Royal welcome for Obamas in Britain
In lavish style, President Barack Obama and Queen Elizabeth II on Tuesday affirmed a bond between the United States and the United Kingdom that has strengthened through the sacrifice of war and a history of common values. As the queen put it, the relationship is "tried, tested and, yes, special."
For his part, the president, dressed in white-tie tuxedo for a glitzy dinner at Buckingham Palace, said in a toast that the relationship "never rests."
"We can have confidence in the partnership that our two countries share, based on the rock-solid foundation built during Queen Elizabeth's lifetime of extraordinary service to the nation and to the world," the president said at a dinner in which White House staffers mixed with U.S. movie stars and British royalty.
Obama immersed himself in grandeur Tuesday as the queen welcomed him to Buckingham Palace for the first day of a state visit that kept the president largely out of sight for most of the British public.
There was an elaborate arrival ceremony on the steps of the palace's West Terrace, complete with a 41-gun salute; a tour of the Queen's private gallery, where the monarch highlighted items she thought would hold personal significance to the president; and a short meeting with newlyweds Prince William and Kate Middleton.
But the pomp and pageantry happened largely behind the palace walls. Though pictures of Obama's visit blanketed British television, the president made no formal remarks Wednesday, except for a brief statement on the deadly tornadoes in the U.S.
The day stood in stark contrast to Obama's stopover Monday in Ireland, where the U.S. president with a touch of Irish in his family history set out to connect with the public. And the Irish returned the embrace, often literally, lining the streets of Moneygall, the tiny village that was home to Obama's great-great-great grandfather, and packing central Dublin for the president's speech on the deep bonds between the U.S. and Ireland.
Here in London, small crowds gathered outside of Buckingham Palace and Westminster Abbey, where the president laid a wreath at the tomb of the unknown warrior. But the best they could hope for was a quick wave from the president as he entered his limousine or a glimpse of him as his motorcade sped by.
Obama did break away from the formality of the royal family for a trip to a local school, where he and British Prime Minister David Cameron visited a science class and played table tennis with students.
Obama and Cameron will hold substantial meetings Wednesday on Afghanistan, Libya and counterterrorism, and the president will address the British parliament, delivering a speech that aides say will offer reassurances that the U.S. still values its traditional allies in Europe.
Before delving back into heavy foreign policy matters, the Obamas will be guests of the queen at a lavish banquet at Buckingham Palace Tuesday night. About 170 members of the royal family and other dignitaries are expected to attend.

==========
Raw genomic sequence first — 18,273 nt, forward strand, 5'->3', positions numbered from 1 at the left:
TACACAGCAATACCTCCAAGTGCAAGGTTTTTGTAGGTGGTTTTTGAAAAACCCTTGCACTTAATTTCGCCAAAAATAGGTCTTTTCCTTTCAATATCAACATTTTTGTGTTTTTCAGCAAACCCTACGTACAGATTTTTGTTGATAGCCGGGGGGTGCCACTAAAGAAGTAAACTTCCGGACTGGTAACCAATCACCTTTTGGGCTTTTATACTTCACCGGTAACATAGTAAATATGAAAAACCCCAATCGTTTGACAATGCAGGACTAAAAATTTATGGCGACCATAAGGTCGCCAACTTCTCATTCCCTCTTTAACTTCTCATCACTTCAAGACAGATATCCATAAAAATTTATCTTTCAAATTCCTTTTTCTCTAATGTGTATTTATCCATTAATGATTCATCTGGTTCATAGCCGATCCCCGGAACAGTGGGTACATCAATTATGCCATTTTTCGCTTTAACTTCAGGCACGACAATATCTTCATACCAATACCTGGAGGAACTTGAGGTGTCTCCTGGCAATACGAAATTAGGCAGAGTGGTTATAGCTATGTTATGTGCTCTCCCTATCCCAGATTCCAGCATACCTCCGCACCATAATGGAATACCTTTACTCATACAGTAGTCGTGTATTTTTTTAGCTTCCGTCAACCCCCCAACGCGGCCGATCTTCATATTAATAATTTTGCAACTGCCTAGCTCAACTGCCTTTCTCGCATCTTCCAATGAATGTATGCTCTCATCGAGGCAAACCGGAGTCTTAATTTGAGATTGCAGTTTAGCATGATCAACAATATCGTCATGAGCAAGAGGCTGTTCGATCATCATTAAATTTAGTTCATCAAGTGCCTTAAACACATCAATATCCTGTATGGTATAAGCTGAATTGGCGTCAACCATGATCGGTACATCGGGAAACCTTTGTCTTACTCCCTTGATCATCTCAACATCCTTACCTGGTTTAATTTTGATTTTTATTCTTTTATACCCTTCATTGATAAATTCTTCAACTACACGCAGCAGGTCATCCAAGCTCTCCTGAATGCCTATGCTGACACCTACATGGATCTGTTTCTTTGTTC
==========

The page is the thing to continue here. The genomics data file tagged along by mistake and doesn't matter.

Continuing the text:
Obama is only the second U.S. president to be accorded a state visit in Britain during the reign of Queen Elizabeth II, according to Buckingham Palace. Although most previous presidents have visited England and met the queen, a number of features are required by British protocol in order for the trip to be considered a state visit. George W. Bush is the only previous U.S. president to be accorded a state visit, according to Buckingham Palace.
The queen is said to be quite fond of the Obamas, having first met them in London in 2009. A palace official said the she was closely involved and interested in the planning of this state visit, a grand event that only happens about twice a year for a world leader of the queen's choosing.
The president and first lady Michelle Obama had plenty of quality time with the queen Tuesday, including when she gave them a post-lunch tour of the Buckingham Palace art collection, pointing out various items as the president and first lady looked on with interest.
The president stopped in front of a page from King George III's personal journal, dated sometime around 1783, not long after America won its independence. "America is lost!" the king had written, before meditating on the possibilities of "a future friendship and connection."
Obama also looked at a photograph of the HMS Resolute, the ship whose timbers were used in the 19th century to build a desk presented by Queen Victoria to America. The desk has been used by most presidents since then, including Obama, in the Oval Office. "That's my desk!" the president could be heard to exclaim.
As is customary, there was an exchange of gifts: From the Obamas to the queen, a collection of memorabilia and photographs from her parents' 1939 visit to the United States, and from the queen to the Obamas a selection of letters from the royal archives to and from past U.S. presidents and English monarchs. The Obamas struck a highly personal note with their gift for the queen, who is said to have been very close to her parents.
The president also paid a visit to Westminster Abbey where he laid a wreath at the Grave of the Unknown Warrior. But the president suffered a momentary lapse, pausing to ask for spelling help as he wrote a message in the abbey's distinguished visitors' book. Then he dated his note May 24, 2008. He wasn't even president then.
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